Saudi Journal of Gastroenterology
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SYSTEMATIC REVIEW AND META-ANALYSIS
Year : 2014  |  Volume : 20  |  Issue : 3  |  Page : 143-153

Does vitamin E improve the outcomes of pediatric nonalcoholic fatty liver disease? A systematic review and meta-analysis


1 Department of Pediatric, Gastroenterology Unit, King Khalid University Hospital; Prince Abdullah Bin Khalid Celiac Disease Research Chair, King Saud University, Riyadh, Saudi Arabia
2 Children's Hospital, King Fahad Medical City, King Saud Bin Abdulaziz University for Health Sciences, Riyadh, Saudi Arabia
3 Liver Research Unit, Bambino Gesù Children's Hospital and Research Institute, Roma, Italy

Correspondence Address:
Dr. Ahmed A. Sarkhy
P. O. Box 241765, Riyadh 11322
Saudi Arabia
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Source of Support: This work was supported by the College of Medicine Research Center, Deanship of Scientific Research, King Saud University,, Conflict of Interest: None


DOI: 10.4103/1319-3767.132983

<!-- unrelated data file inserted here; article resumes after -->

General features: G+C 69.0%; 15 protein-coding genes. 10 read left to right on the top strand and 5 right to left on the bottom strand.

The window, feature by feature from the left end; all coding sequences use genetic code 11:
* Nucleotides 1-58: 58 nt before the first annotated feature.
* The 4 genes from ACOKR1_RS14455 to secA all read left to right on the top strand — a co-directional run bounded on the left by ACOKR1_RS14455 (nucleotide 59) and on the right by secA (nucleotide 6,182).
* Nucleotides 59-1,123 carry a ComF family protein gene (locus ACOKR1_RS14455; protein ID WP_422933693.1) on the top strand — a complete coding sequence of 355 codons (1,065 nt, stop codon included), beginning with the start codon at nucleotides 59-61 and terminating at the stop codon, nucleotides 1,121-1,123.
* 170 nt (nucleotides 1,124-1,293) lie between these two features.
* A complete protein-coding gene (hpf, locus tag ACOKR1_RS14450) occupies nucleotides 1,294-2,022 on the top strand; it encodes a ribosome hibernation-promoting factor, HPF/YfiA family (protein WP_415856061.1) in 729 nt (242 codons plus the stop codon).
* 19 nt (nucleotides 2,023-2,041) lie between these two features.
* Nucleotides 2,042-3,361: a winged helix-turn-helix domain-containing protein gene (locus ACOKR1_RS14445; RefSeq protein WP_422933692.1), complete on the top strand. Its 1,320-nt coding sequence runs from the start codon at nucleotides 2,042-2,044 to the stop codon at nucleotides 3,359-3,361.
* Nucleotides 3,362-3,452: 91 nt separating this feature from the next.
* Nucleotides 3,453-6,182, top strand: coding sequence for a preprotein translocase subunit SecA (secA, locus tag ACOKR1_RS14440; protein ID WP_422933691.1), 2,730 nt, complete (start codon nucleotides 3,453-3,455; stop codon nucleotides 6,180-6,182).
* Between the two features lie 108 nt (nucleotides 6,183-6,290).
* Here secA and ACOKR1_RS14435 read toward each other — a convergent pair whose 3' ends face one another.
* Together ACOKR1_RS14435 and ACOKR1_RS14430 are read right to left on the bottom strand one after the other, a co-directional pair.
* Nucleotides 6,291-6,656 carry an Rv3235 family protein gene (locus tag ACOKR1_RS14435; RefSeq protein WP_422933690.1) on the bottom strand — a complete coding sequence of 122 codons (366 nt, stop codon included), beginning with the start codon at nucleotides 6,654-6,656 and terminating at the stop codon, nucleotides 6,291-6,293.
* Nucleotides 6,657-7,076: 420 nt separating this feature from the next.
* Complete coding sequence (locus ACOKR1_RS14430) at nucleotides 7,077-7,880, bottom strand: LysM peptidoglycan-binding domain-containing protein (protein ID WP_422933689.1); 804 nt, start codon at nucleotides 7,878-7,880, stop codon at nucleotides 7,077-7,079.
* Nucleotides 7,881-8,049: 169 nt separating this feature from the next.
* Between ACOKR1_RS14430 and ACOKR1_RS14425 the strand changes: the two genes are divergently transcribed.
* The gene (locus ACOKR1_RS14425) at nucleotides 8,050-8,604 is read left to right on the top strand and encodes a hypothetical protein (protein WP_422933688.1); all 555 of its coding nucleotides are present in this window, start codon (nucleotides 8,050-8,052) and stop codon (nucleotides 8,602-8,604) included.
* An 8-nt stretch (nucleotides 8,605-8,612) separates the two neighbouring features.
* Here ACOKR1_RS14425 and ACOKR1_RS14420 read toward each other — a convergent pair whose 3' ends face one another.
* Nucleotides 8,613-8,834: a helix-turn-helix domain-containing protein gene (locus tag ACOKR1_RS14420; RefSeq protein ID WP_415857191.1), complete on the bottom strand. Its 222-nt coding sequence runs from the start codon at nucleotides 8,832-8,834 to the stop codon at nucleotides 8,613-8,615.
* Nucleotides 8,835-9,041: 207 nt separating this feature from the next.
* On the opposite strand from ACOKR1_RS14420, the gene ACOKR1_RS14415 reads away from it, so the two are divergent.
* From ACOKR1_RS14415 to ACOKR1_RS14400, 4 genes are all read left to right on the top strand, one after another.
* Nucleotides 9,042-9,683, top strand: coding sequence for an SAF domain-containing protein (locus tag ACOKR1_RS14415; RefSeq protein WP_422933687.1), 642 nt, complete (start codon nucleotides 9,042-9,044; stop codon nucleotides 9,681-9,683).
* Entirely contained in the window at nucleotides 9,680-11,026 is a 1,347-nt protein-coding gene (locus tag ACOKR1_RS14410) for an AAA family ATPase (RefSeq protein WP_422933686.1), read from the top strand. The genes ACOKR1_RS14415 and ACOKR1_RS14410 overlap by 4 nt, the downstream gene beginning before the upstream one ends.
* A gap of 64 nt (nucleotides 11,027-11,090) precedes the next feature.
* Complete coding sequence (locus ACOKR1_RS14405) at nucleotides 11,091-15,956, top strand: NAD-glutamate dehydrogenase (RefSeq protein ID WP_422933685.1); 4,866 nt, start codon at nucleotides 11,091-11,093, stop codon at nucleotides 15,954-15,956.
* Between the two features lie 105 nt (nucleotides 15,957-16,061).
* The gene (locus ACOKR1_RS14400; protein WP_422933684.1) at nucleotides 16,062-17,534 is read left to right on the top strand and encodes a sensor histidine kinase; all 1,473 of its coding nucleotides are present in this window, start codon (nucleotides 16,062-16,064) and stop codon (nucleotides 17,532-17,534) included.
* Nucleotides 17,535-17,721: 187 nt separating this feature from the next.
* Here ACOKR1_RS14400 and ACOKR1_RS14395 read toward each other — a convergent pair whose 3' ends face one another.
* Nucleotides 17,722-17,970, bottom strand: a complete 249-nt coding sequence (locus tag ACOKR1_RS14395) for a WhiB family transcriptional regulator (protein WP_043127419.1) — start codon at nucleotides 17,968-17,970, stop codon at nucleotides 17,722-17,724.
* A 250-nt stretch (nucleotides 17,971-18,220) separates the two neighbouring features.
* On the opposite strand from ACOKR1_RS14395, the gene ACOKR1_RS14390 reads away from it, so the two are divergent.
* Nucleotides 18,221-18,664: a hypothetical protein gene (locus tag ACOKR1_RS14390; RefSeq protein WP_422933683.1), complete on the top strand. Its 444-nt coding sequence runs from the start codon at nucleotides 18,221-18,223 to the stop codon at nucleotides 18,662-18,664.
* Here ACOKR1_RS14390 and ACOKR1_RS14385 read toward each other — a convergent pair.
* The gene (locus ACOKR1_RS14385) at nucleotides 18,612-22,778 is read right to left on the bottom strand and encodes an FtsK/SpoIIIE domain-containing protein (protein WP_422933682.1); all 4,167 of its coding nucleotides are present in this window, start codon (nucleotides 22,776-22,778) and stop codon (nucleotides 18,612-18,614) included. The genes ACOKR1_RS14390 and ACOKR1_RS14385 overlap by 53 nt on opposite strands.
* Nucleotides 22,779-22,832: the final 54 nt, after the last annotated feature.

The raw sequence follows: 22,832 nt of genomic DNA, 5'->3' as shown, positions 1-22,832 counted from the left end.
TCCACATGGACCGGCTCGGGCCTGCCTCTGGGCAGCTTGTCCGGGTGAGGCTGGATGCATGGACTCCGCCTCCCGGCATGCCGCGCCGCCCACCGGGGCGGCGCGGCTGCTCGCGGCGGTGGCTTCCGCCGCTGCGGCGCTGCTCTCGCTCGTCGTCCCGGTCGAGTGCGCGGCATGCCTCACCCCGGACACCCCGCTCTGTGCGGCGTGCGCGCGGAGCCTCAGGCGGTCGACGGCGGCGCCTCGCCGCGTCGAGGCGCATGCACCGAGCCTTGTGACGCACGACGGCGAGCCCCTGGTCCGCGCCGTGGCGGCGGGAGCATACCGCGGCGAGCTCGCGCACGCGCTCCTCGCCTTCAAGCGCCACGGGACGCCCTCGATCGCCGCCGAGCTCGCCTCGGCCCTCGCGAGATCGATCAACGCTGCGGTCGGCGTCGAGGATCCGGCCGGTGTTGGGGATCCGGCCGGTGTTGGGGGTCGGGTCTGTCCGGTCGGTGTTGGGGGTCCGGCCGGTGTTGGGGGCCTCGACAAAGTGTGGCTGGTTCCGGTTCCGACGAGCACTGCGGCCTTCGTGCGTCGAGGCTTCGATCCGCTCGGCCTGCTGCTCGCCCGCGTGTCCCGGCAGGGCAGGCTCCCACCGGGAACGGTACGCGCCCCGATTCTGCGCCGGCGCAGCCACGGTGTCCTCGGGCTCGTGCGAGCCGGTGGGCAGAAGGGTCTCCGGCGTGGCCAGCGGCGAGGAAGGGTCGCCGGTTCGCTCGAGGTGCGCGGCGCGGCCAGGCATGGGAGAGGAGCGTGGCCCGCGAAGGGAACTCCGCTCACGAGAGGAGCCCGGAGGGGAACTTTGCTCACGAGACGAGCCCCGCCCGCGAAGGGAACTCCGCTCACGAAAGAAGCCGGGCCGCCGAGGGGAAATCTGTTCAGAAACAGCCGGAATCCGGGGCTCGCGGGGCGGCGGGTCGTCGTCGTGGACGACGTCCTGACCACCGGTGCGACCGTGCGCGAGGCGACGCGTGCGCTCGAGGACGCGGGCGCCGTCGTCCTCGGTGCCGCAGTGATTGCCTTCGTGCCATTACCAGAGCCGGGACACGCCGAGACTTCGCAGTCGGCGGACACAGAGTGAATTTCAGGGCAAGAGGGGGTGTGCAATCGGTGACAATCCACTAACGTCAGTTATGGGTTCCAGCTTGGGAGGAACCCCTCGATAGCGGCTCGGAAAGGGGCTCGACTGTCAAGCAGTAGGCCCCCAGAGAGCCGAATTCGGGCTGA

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Background and Aims: To systemically evaluate the efficacy of adjuvant vitamin E on the outcomes of nonalcoholic fatty liver disease (NAFLD) and/or nonalcoholic steatohepatitis (NASH) in children. Materials and Methods: We searched MEDLINE, PUBMED, EMBASE, the Cochrane Central Register Controlled Trials, and the Cochrane Database of Systematic Reviews over the period between January 1980 and September 2012 for the studies that examined the role of adjuvant vitamin E given at any dose or duration, alone or in combination with other interventions, on the outcome of pediatric NAFLD. The outcomes are alanine aminotransferase (ALT) normalization and histological improvement. Results: Five randomized trials were eligible to be included in our analysis, with a total of 270 participants. There was no statistically significant difference in the effect of adjuvant vitamin E on normalizing serum ALT [risk ratio (RR) =1.18, confidence interval (CI) =0.92-1.53, P = 0.77 for heterogeneity, I2 = 0%]. Sensitivity analysis showed that using higher doses of vitamin E, a longer duration of therapy or adding vitamin C did not change the effect on the measured outcome. Only two studies looked at histological changes as an outcome. We observed substantial heterogeneity between the two studies. Conclusions: Our meta-analysis did not find a significant effect of adjuvant vitamin E over placebo in normalizing serum ALT. Data on the long-term effect of adjuvant vitamin E on histological improvements in NAFLD patients are still lacking. Larger, well-designed randomized controlled trials (RCTs) in children with histological endpoints are still needed to answer this question.


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